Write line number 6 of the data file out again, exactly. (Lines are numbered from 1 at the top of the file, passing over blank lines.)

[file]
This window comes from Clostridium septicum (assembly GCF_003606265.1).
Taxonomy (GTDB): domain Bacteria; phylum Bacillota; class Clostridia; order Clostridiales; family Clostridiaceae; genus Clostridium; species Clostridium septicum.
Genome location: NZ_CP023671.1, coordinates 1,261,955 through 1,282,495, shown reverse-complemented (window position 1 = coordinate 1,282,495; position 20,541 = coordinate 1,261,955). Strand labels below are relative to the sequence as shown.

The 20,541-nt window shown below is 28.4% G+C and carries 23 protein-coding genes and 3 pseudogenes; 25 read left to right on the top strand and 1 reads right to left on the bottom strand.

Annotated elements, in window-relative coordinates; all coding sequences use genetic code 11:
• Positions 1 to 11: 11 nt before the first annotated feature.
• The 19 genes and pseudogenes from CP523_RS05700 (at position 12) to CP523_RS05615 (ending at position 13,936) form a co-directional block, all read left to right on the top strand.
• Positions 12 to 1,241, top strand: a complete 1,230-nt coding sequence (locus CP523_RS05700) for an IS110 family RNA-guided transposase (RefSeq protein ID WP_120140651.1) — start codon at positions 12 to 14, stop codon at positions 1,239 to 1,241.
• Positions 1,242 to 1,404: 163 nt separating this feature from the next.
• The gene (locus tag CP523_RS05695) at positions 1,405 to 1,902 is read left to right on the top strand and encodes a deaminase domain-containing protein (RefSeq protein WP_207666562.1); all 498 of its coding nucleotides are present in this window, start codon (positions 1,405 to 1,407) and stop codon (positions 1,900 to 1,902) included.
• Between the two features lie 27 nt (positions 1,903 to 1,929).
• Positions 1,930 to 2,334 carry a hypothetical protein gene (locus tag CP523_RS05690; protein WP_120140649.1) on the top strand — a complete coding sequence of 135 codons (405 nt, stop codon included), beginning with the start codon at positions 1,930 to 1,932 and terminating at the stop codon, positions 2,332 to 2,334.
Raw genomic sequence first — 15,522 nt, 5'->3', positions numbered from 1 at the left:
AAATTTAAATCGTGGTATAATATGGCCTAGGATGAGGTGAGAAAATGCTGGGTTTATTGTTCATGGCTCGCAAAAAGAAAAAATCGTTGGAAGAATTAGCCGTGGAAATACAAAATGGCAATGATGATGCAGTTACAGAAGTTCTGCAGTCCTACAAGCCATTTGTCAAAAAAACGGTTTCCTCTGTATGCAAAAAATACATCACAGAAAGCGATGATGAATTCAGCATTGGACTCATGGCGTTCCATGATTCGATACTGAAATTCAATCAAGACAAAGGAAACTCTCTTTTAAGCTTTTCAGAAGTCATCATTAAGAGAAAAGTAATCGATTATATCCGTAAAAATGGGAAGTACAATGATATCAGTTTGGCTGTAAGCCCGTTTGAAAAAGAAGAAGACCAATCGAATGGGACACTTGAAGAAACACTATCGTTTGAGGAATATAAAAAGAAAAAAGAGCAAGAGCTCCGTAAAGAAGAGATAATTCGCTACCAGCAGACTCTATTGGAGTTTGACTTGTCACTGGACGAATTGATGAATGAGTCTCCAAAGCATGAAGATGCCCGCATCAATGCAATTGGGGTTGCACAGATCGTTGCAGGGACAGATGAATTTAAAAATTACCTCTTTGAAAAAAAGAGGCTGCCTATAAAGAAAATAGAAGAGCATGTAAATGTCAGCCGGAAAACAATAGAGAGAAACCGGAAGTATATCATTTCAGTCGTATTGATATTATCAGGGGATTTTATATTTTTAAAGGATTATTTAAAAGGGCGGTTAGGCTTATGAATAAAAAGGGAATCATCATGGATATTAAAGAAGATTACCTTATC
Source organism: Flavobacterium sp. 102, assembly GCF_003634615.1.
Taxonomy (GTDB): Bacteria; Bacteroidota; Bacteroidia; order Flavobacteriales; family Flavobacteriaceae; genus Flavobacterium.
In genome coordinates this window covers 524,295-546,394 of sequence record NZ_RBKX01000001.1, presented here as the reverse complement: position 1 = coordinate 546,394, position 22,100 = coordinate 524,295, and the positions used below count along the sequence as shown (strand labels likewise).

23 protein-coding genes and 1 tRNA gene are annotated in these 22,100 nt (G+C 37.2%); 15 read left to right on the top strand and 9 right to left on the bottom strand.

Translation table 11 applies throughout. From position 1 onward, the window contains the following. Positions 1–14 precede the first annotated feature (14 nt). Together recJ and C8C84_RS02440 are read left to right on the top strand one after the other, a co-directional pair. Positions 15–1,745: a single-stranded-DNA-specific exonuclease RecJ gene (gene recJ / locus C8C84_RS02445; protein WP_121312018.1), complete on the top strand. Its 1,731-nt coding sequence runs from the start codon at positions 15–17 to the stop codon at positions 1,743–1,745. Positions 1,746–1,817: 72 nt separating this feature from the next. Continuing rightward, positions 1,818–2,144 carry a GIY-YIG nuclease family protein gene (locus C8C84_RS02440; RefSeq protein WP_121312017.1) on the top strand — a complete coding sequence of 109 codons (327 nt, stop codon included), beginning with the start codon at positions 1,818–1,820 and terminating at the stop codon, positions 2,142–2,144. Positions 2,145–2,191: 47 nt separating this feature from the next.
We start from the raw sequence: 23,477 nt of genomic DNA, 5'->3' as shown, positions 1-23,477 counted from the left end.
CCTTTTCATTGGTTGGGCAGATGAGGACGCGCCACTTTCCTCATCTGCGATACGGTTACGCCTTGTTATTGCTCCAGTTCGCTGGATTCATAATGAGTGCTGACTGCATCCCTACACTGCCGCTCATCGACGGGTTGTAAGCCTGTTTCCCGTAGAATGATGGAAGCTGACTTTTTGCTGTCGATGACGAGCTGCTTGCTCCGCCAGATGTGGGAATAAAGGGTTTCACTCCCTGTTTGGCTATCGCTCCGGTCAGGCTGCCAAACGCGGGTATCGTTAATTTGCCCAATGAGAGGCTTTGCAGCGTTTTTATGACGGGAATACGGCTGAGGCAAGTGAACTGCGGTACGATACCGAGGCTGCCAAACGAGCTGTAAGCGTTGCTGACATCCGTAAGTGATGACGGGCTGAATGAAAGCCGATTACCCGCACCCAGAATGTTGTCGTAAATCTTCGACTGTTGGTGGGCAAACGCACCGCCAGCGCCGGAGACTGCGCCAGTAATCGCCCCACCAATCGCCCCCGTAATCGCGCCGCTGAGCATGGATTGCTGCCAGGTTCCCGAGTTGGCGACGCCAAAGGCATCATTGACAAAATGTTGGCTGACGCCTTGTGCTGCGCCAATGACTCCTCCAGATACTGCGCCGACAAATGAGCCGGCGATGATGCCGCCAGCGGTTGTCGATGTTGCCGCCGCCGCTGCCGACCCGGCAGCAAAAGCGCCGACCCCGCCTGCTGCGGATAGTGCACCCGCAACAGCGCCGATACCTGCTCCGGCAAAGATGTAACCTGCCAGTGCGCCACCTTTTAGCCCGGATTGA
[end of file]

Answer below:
• Positions 1 to 11: 11 nt before the first annotated feature.